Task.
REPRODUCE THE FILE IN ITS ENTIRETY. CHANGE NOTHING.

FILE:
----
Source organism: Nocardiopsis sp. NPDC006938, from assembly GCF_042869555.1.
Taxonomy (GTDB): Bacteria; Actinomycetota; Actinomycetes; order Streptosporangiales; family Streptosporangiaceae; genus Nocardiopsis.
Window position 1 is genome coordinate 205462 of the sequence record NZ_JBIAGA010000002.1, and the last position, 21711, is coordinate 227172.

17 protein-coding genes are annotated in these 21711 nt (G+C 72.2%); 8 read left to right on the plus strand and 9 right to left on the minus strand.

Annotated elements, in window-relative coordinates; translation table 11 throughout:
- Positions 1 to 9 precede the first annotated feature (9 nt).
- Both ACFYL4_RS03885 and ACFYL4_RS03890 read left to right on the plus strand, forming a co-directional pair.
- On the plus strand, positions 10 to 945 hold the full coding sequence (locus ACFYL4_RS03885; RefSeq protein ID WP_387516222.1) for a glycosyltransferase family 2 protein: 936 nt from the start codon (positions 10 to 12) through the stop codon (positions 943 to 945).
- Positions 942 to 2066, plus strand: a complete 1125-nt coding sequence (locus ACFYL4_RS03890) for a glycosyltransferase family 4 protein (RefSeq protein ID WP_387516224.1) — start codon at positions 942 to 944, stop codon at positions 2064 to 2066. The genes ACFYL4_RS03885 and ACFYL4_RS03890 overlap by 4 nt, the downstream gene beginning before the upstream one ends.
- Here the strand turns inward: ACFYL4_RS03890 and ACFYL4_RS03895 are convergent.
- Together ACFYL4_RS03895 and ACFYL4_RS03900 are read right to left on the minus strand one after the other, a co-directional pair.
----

Source organism: Nocardiopsis sp. NPDC006938, from assembly GCF_042869555.1.
Taxonomy (GTDB): Bacteria; Actinomycetota; Actinomycetes; order Streptosporangiales; family Streptosporangiaceae; genus Nocardiopsis.
Window position 1 is genome coordinate 205462 of the sequence record NZ_JBIAGA010000002.1, and the last position, 21711, is coordinate 227172.

17 protein-coding genes are annotated in these 21711 nt (G+C 72.2%); 8 read left to right on the plus strand and 9 right to left on the minus strand.

Annotated elements, in window-relative coordinates; translation table 11 throughout:
- Positions 1 to 9 precede the first annotated feature (9 nt).
- Both ACFYL4_RS03885 and ACFYL4_RS03890 read left to right on the plus strand, forming a co-directional pair.
- On the plus strand, positions 10 to 945 hold the full coding sequence (locus ACFYL4_RS03885; RefSeq protein ID WP_387516222.1) for a glycosyltransferase family 2 protein: 936 nt from the start codon (positions 10 to 12) through the stop codon (positions 943 to 945).
- Positions 942 to 2066, plus strand: a complete 1125-nt coding sequence (locus ACFYL4_RS03890) for a glycosyltransferase family 4 protein (RefSeq protein ID WP_387516224.1) — start codon at positions 942 to 944, stop codon at positions 2064 to 2066. The genes ACFYL4_RS03885 and ACFYL4_RS03890 overlap by 4 nt, the downstream gene beginning before the upstream one ends.
- Here the strand turns inward: ACFYL4_RS03890 and ACFYL4_RS03895 are convergent.
- Together ACFYL4_RS03895 and ACFYL4_RS03900 are read right to left on the minus strand one after the other, a co-directional pair.